Tepoztlán is a town in the Mexican state of Morelos. It is located in the heart of the Tepoztlán Valley. The town serves as the seat of government for the municipality of the same name.
The town had a population of 14,130 inhabitants, while the municipality reported 41,629 inhabitants in the 2010 national census.
The town is a popular tourist destination near Mexico City. The town is famous for the remains of El Tepozteco temple built on top of the nearby Tepozteco Mountain, as well as for the exotic ice cream flavors prepared by the townspeople. People visit the town for its authentic traditional environment, along with the pyramid and several communities with ecological or progressive thinking.
Tepoztlán was named a “Pueblo Mágico” in 2002 but its title was removed in 2009 for failure to maintain the requirements. In 2010 Tepoztlán addressed these problems and recovered the Pueblo Mágico title.
Tepoztlán is derived from Nahuatl and means “place of abundant copper” or “place of the broken rocks.”
This is derived from the words tepoz-tli (copper) and tlan (“place of/place of abundance”).
The climate around the Tepoztlán Sierra (where el Tepozteco is located) shows temperate as well as some subtropical variations. The rainy season starts during the summer and ends at the beginning of autumn.
Precipitation reaches 1000 mm/yr in the Tepoztlán Valley and up to 1200 mm/yr in the mountains.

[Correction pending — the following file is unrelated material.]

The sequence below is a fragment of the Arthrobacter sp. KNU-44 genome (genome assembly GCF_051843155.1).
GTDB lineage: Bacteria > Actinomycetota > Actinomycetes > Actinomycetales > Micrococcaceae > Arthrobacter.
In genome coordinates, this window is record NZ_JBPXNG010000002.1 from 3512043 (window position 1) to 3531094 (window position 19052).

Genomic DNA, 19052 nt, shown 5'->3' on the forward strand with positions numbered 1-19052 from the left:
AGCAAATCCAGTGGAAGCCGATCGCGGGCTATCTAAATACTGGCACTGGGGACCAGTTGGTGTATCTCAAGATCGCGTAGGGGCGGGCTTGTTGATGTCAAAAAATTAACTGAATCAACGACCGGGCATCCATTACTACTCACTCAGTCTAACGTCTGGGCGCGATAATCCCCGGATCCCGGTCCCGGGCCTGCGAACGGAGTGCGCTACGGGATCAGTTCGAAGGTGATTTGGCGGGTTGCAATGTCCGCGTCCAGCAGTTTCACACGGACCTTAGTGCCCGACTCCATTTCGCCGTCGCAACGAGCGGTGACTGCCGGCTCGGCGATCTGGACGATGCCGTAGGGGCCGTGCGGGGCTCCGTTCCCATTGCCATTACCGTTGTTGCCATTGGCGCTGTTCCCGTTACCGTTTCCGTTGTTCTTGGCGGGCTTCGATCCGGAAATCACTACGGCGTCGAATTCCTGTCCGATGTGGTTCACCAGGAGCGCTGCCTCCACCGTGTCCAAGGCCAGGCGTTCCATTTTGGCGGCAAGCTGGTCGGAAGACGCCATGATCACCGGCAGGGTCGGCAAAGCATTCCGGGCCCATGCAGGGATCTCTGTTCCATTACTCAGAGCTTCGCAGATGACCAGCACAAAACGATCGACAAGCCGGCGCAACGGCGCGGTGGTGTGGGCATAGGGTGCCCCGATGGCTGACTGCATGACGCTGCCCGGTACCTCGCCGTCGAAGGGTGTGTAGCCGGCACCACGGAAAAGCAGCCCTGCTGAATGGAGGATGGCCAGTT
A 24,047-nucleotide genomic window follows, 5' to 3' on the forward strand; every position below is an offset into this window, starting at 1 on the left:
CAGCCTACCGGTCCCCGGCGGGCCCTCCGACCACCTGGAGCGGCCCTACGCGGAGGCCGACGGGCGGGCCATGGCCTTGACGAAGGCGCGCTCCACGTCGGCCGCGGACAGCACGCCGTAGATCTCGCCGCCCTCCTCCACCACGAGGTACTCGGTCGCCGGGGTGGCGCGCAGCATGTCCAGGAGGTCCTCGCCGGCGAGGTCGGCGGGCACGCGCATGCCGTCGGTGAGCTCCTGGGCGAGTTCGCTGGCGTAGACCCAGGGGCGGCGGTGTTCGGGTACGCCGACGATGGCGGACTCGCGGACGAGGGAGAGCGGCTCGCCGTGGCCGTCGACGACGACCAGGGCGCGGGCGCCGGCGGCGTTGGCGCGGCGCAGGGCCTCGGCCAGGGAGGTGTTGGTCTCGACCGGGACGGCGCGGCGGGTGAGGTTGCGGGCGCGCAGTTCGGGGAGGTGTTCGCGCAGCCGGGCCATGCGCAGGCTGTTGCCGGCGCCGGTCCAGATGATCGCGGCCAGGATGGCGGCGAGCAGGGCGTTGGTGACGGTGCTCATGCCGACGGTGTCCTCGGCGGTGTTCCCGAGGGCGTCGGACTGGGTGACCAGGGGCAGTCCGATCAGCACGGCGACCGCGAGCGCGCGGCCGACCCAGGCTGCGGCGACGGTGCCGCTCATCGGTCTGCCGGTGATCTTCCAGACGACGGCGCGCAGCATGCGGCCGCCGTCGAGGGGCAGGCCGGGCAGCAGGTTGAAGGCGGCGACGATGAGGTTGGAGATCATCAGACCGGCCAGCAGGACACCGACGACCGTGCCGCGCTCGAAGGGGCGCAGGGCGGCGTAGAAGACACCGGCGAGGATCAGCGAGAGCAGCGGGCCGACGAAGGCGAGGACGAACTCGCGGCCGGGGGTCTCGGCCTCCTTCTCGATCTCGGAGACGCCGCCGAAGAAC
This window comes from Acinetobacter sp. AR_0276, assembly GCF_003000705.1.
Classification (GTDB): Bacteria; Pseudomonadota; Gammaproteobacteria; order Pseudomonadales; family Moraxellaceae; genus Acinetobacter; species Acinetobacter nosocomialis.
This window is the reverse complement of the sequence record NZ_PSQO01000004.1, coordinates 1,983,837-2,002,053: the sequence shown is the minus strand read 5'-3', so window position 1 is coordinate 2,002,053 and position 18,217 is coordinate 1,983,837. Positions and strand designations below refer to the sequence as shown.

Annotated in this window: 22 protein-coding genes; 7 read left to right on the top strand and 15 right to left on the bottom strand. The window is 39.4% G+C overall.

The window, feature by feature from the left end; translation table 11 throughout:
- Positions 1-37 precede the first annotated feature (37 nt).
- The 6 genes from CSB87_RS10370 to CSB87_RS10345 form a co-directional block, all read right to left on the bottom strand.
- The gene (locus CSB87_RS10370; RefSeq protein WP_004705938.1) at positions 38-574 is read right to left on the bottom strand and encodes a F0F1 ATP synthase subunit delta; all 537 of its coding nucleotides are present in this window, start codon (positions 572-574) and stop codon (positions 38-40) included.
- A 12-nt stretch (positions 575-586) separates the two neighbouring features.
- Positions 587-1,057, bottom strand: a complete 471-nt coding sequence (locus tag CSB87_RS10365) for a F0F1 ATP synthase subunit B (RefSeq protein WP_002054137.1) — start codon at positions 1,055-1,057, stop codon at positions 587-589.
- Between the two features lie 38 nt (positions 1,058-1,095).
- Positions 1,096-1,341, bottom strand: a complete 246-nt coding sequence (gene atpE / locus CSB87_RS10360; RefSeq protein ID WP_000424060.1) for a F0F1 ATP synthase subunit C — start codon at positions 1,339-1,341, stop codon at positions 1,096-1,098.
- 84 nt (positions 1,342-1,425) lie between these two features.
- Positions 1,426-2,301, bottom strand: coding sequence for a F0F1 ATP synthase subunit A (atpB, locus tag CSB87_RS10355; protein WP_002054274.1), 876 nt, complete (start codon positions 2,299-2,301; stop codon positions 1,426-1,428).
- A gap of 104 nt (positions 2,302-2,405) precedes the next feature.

According to myth, Tepoztlan is the birthplace of Quetzalcoatl over 1200 years ago, the feathered serpent god widely worshipped in ancient Mexico. It has not yet been possible to determine who first inhabited the area. The earliest findings of pottery and other ceramic utensils date back to approximately 1500 BCE.
By the 10th century CE the Toltec culture was predominant in the area. Tepoztlán is said to have been the birthplace of Ce Acatl, a very important Toltec leader, later known as Topiltzin Ce Acatl Quetzalcoatl, and who may be the possible historical basis of the Mesoamerican god Quetzalcoatl.
During the Spanish Conquest Hernán Cortés is said to have ordered the town razed after the refusal of the town leaders to meet him. This event was chronicled by Bernal Díaz del Castillo in The Conquest of New Spain.
Buses from Mexico City $5-$24 (1:05 hours) run each 5 min.
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